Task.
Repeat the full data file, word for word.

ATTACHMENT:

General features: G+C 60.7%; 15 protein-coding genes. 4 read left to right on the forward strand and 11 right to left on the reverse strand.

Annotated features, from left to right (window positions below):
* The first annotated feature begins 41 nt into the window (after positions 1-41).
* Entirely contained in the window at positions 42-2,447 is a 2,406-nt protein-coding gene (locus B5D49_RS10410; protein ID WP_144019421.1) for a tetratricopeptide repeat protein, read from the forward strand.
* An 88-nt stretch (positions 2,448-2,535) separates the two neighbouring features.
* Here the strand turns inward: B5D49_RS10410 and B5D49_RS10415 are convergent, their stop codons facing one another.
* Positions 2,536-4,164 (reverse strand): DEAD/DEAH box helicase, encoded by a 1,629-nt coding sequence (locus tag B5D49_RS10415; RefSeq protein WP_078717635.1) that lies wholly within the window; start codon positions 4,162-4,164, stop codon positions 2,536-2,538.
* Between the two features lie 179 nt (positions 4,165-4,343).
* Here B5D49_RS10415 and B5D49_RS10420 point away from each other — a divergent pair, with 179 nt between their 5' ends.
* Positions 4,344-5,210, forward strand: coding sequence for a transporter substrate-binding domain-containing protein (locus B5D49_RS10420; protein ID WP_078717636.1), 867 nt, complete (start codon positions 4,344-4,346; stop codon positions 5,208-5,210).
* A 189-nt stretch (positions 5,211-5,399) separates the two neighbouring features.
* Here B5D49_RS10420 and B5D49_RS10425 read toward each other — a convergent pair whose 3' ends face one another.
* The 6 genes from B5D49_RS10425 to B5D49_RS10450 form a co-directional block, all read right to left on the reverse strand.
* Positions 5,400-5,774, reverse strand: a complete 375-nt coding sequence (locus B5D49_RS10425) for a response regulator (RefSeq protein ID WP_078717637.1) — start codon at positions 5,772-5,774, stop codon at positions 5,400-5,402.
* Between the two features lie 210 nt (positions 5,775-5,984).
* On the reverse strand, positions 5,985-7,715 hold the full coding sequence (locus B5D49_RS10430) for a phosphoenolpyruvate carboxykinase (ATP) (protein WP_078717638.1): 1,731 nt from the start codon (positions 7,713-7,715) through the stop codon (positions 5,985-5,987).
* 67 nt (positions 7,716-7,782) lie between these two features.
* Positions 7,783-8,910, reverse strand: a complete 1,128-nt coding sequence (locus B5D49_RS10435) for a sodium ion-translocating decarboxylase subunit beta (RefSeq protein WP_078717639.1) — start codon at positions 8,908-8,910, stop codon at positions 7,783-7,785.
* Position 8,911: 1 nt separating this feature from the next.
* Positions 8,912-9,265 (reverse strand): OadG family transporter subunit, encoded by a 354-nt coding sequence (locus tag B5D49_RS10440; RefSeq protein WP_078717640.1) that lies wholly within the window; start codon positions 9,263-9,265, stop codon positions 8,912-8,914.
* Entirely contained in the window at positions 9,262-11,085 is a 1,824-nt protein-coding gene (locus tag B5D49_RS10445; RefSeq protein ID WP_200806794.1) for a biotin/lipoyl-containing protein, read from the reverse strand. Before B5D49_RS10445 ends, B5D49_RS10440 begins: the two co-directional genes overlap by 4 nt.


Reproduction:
General features: G+C 60.7%; 15 protein-coding genes. 4 read left to right on the forward strand and 11 right to left on the reverse strand.

Annotated features, from left to right (window positions below):
* The first annotated feature begins 41 nt into the window (after positions 1-41).
* Entirely contained in the window at positions 42-2,447 is a 2,406-nt protein-coding gene (locus B5D49_RS10410; protein ID WP_144019421.1) for a tetratricopeptide repeat protein, read from the forward strand.
* An 88-nt stretch (positions 2,448-2,535) separates the two neighbouring features.
* Here the strand turns inward: B5D49_RS10410 and B5D49_RS10415 are convergent, their stop codons facing one another.
* Positions 2,536-4,164 (reverse strand): DEAD/DEAH box helicase, encoded by a 1,629-nt coding sequence (locus tag B5D49_RS10415; RefSeq protein WP_078717635.1) that lies wholly within the window; start codon positions 4,162-4,164, stop codon positions 2,536-2,538.
* Between the two features lie 179 nt (positions 4,165-4,343).
* Here B5D49_RS10415 and B5D49_RS10420 point away from each other — a divergent pair, with 179 nt between their 5' ends.
* Positions 4,344-5,210, forward strand: coding sequence for a transporter substrate-binding domain-containing protein (locus B5D49_RS10420; protein ID WP_078717636.1), 867 nt, complete (start codon positions 4,344-4,346; stop codon positions 5,208-5,210).
* A 189-nt stretch (positions 5,211-5,399) separates the two neighbouring features.
* Here B5D49_RS10420 and B5D49_RS10425 read toward each other — a convergent pair whose 3' ends face one another.
* The 6 genes from B5D49_RS10425 to B5D49_RS10450 form a co-directional block, all read right to left on the reverse strand.
* Positions 5,400-5,774, reverse strand: a complete 375-nt coding sequence (locus B5D49_RS10425) for a response regulator (RefSeq protein ID WP_078717637.1) — start codon at positions 5,772-5,774, stop codon at positions 5,400-5,402.
* Between the two features lie 210 nt (positions 5,775-5,984).
* On the reverse strand, positions 5,985-7,715 hold the full coding sequence (locus B5D49_RS10430) for a phosphoenolpyruvate carboxykinase (ATP) (protein WP_078717638.1): 1,731 nt from the start codon (positions 7,713-7,715) through the stop codon (positions 5,985-5,987).
* 67 nt (positions 7,716-7,782) lie between these two features.
* Positions 7,783-8,910, reverse strand: a complete 1,128-nt coding sequence (locus B5D49_RS10435) for a sodium ion-translocating decarboxylase subunit beta (RefSeq protein WP_078717639.1) — start codon at positions 8,908-8,910, stop codon at positions 7,783-7,785.
* Position 8,911: 1 nt separating this feature from the next.
* Positions 8,912-9,265 (reverse strand): OadG family transporter subunit, encoded by a 354-nt coding sequence (locus tag B5D49_RS10440; RefSeq protein WP_078717640.1) that lies wholly within the window; start codon positions 9,263-9,265, stop codon positions 8,912-8,914.
* Entirely contained in the window at positions 9,262-11,085 is a 1,824-nt protein-coding gene (locus tag B5D49_RS10445; RefSeq protein ID WP_200806794.1) for a biotin/lipoyl-containing protein, read from the reverse strand. Before B5D49_RS10445 ends, B5D49_RS10440 begins: the two co-directional genes overlap by 4 nt.